Every year, the frozen Arctic Ocean emerges from winter and thaws under the 24-hour light of the summer sun. Each year is different: sometimes ice retreats from the shores in dramatic fashion and other years have a more gradual melt. 2011 proved to be a year of extreme melt. By early September, the area covered by sea ice in the Arctic Ocean was approaching a record low.
This animation shows the melt during the summer of 2011. (Click the link below the image to download.) The animation was made with measurements taken by the Advanced Microwave Scanning Radiometer–EOS (AMSR-E) on NASA’s Aqua satellite between March 7 and September 9. The final image in the series, shown above, shows the sea ice at it lowest point so far this season. Most notably, the Northwest Passage, the sea route that threads through the islands of northern Canada to link the Atlantic and Pacific Oceans, is entirely ice free. Twice-daily images provide glimpses of the open water in the Northwest Passage throughout September.
On September 9, the sea ice extent was very close to the record low set in 2007, according to the National Snow and Ice Data Center (NSIDC). Scientists at the University of Bremen, who use a slightly different method to calculate sea ice extent from AMSR-E measurements, declared that 2011 surpassed 2007, setting a new record low.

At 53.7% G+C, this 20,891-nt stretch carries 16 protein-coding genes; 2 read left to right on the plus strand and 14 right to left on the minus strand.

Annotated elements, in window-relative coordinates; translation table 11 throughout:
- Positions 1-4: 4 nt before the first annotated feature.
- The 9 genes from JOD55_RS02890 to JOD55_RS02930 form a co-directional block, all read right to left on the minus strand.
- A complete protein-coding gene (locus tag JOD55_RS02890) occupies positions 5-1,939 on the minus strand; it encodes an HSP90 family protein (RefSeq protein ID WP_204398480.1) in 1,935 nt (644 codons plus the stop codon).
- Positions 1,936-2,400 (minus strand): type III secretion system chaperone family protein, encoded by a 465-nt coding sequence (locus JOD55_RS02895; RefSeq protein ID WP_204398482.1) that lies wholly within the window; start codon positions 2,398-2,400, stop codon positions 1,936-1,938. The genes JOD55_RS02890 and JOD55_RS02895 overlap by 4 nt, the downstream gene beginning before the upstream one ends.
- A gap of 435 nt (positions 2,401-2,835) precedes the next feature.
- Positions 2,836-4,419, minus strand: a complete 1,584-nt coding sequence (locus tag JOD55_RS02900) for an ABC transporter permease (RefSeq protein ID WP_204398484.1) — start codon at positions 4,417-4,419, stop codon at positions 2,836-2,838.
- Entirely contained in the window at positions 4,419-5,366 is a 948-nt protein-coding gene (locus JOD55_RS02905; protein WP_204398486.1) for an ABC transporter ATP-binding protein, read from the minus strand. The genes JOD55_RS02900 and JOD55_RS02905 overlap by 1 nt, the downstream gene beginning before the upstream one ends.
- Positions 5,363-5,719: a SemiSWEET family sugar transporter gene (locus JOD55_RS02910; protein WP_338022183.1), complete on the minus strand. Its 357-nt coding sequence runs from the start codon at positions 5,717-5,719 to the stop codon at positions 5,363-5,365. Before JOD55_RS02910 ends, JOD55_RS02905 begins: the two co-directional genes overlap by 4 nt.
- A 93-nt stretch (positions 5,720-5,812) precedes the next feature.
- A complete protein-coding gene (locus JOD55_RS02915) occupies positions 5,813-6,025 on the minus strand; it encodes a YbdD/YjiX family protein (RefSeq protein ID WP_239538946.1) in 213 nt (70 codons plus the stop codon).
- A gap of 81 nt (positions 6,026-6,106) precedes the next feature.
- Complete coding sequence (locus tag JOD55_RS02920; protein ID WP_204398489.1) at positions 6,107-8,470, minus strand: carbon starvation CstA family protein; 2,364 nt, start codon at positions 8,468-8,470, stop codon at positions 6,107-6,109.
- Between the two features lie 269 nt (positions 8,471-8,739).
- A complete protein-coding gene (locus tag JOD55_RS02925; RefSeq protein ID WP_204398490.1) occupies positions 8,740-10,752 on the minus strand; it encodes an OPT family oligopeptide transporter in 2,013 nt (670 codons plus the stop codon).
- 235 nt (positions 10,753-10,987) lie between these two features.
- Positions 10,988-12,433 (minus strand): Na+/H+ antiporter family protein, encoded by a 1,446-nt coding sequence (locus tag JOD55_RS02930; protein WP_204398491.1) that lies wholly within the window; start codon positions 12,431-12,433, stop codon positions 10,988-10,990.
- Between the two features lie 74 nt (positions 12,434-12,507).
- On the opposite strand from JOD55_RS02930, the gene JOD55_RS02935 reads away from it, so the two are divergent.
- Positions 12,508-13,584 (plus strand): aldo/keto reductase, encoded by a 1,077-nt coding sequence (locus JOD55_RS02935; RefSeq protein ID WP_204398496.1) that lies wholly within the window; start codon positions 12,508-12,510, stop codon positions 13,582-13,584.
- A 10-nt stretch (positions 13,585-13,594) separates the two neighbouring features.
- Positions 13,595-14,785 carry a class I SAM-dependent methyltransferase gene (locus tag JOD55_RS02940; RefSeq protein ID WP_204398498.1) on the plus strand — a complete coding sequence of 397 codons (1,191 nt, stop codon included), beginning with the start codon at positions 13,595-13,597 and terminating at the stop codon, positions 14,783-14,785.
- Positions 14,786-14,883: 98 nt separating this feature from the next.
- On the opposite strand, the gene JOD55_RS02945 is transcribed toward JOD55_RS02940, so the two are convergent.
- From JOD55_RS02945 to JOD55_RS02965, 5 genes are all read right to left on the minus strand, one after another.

On September 9, sea ice covered 4.33 million square kilometers (1.67 million square miles), NSIDC reported. The 2011 low is 2.38 million square kilometers (919,000 square miles) below the average minimum extent measured between 1979 and 2000. Late season melt or a shift in wind patterns could still decrease the sea ice extent before the winter freeze-up begins.
In 2007—the last time sea ice reached similarly low levels—conditions were ideal for melt. Skies were clear, wind patterns thinned the ice, and warm air temperatures melted the ice. Weather patterns in 2011, by contrast, were typical. This means, NSIDC scientists say, that the ice was thin and spread out before the melting even started in the summer of 2011. It is a sign that Arctic sea ice is thinning. Indeed the last five years include the five lowest sea ice extents since records began in 1979, and much of that trend has been caused by global warming, says NASA Cryosphere Program manager Tom Wagner in his video interpretation of the 2011 sea ice record (43 MB MPEG-4).
NASA image and animation courtesy Scientific Visualization Studio at NASA Goddard Space Flight Center. Caption by Holli Riebeek.